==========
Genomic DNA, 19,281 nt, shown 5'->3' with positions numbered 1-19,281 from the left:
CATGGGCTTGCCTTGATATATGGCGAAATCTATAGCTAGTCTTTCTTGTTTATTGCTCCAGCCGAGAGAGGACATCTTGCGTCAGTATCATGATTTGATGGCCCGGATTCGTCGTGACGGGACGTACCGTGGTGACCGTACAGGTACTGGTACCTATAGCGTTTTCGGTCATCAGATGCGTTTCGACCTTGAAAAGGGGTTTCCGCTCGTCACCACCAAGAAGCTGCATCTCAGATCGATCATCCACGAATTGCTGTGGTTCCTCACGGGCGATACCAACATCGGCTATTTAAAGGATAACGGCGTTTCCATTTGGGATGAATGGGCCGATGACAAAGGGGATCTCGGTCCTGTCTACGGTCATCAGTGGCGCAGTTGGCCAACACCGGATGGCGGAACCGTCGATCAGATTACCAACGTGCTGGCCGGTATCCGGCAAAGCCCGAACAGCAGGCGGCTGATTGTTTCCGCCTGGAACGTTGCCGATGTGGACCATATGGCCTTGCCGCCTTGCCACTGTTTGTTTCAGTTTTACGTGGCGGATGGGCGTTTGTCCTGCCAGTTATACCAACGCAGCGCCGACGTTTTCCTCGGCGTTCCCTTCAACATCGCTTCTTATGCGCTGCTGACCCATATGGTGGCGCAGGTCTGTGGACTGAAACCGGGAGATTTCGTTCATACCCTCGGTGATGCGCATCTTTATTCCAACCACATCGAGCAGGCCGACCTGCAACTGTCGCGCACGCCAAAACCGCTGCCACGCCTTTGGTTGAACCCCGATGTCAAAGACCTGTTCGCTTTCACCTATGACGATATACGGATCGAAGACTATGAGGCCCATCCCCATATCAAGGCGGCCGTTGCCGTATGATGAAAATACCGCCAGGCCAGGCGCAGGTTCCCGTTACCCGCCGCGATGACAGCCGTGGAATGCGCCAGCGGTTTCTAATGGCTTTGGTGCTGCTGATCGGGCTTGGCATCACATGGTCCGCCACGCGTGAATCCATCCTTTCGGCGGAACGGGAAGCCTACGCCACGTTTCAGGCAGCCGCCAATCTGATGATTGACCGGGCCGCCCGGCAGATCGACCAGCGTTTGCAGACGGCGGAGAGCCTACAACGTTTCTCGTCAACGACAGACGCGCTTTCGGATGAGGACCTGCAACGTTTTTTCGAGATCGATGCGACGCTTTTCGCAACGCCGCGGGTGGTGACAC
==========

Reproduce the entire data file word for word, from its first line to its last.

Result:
Genomic DNA, 19,281 nt, shown 5'->3' with positions numbered 1-19,281 from the left:
CATGGGCTTGCCTTGATATATGGCGAAATCTATAGCTAGTCTTTCTTGTTTATTGCTCCAGCCGAGAGAGGACATCTTGCGTCAGTATCATGATTTGATGGCCCGGATTCGTCGTGACGGGACGTACCGTGGTGACCGTACAGGTACTGGTACCTATAGCGTTTTCGGTCATCAGATGCGTTTCGACCTTGAAAAGGGGTTTCCGCTCGTCACCACCAAGAAGCTGCATCTCAGATCGATCATCCACGAATTGCTGTGGTTCCTCACGGGCGATACCAACATCGGCTATTTAAAGGATAACGGCGTTTCCATTTGGGATGAATGGGCCGATGACAAAGGGGATCTCGGTCCTGTCTACGGTCATCAGTGGCGCAGTTGGCCAACACCGGATGGCGGAACCGTCGATCAGATTACCAACGTGCTGGCCGGTATCCGGCAAAGCCCGAACAGCAGGCGGCTGATTGTTTCCGCCTGGAACGTTGCCGATGTGGACCATATGGCCTTGCCGCCTTGCCACTGTTTGTTTCAGTTTTACGTGGCGGATGGGCGTTTGTCCTGCCAGTTATACCAACGCAGCGCCGACGTTTTCCTCGGCGTTCCCTTCAACATCGCTTCTTATGCGCTGCTGACCCATATGGTGGCGCAGGTCTGTGGACTGAAACCGGGAGATTTCGTTCATACCCTCGGTGATGCGCATCTTTATTCCAACCACATCGAGCAGGCCGACCTGCAACTGTCGCGCACGCCAAAACCGCTGCCACGCCTTTGGTTGAACCCCGATGTCAAAGACCTGTTCGCTTTCACCTATGACGATATACGGATCGAAGACTATGAGGCCCATCCCCATATCAAGGCGGCCGTTGCCGTATGATGAAAATACCGCCAGGCCAGGCGCAGGTTCCCGTTACCCGCCGCGATGACAGCCGTGGAATGCGCCAGCGGTTTCTAATGGCTTTGGTGCTGCTGATCGGGCTTGGCATCACATGGTCCGCCACGCGTGAATCCATCCTTTCGGCGGAACGGGAAGCCTACGCCACGTTTCAGGCAGCCGCCAATCTGATGATTGACCGGGCCGCCCGGCAGATCGACCAGCGTTTGCAGACGGCGGAGAGCCTACAACGTTTCTCGTCAACGACAGACGCGCTTTCGGATGAGGACCTGCAACGTTTTTTCGAGATCGATGCGACGCTTTTCGCAACGCCGCGGGTGGTGACAC